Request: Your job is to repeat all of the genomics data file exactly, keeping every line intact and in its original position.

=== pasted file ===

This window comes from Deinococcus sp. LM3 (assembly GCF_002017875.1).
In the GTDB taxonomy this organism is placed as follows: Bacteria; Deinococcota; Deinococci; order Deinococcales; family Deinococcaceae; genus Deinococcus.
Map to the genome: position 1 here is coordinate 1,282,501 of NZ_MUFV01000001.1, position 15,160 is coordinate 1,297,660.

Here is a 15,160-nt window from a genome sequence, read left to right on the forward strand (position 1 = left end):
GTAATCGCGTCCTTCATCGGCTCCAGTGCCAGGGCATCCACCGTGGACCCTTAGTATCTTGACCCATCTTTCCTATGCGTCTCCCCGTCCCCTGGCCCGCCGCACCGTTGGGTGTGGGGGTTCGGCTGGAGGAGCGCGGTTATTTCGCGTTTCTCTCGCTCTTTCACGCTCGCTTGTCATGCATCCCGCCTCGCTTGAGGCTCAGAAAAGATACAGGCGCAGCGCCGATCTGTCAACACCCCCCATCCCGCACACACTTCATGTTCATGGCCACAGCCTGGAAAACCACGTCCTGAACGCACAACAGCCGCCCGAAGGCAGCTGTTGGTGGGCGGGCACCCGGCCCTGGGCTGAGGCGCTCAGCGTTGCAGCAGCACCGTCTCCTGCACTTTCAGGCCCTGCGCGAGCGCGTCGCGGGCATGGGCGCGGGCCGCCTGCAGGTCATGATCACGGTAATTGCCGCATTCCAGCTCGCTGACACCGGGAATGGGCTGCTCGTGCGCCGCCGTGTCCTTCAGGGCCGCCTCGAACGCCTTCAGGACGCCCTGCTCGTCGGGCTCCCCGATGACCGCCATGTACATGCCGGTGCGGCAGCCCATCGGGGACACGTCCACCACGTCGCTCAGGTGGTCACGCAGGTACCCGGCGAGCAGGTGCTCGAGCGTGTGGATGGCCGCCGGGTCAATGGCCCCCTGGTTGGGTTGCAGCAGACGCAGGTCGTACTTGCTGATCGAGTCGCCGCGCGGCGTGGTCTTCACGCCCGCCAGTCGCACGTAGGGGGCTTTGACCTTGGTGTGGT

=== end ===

This window comes from Deinococcus sp. LM3 (assembly GCF_002017875.1).
In the GTDB taxonomy this organism is placed as follows: Bacteria; Deinococcota; Deinococci; order Deinococcales; family Deinococcaceae; genus Deinococcus.
Map to the genome: position 1 here is coordinate 1,282,501 of NZ_MUFV01000001.1, position 15,160 is coordinate 1,297,660.

Here is a 15,160-nt window from a genome sequence, read left to right on the forward strand (position 1 = left end):
GTAATCGCGTCCTTCATCGGCTCCAGTGCCAGGGCATCCACCGTGGACCCTTAGTATCTTGACCCATCTTTCCTATGCGTCTCCCCGTCCCCTGGCCCGCCGCACCGTTGGGTGTGGGGGTTCGGCTGGAGGAGCGCGGTTATTTCGCGTTTCTCTCGCTCTTTCACGCTCGCTTGTCATGCATCCCGCCTCGCTTGAGGCTCAGAAAAGATACAGGCGCAGCGCCGATCTGTCAACACCCCCCATCCCGCACACACTTCATGTTCATGGCCACAGCCTGGAAAACCACGTCCTGAACGCACAACAGCCGCCCGAAGGCAGCTGTTGGTGGGCGGGCACCCGGCCCTGGGCTGAGGCGCTCAGCGTTGCAGCAGCACCGTCTCCTGCACTTTCAGGCCCTGCGCGAGCGCGTCGCGGGCATGGGCGCGGGCCGCCTGCAGGTCATGATCACGGTAATTGCCGCATTCCAGCTCGCTGACACCGGGAATGGGCTGCTCGTGCGCCGCCGTGTCCTTCAGGGCCGCCTCGAACGCCTTCAGGACGCCCTGCTCGTCGGGCTCCCCGATGACCGCCATGTACATGCCGGTGCGGCAGCCCATCGGGGACACGTCCACCACGTCGCTCAGGTGGTCACGCAGGTACCCGGCGAGCAGGTGCTCGAGCGTGTGGATGGCCGCCGGGTCAATGGCCCCCTGGTTGGGTTGCAGCAGACGCAGGTCGTACTTGCTGATCGAGTCGCCGCGCGGCGTGGTCTTCACGCCCGCCAGTCGCACGTAGGGGGCTTTGACCTTGGTGTGGT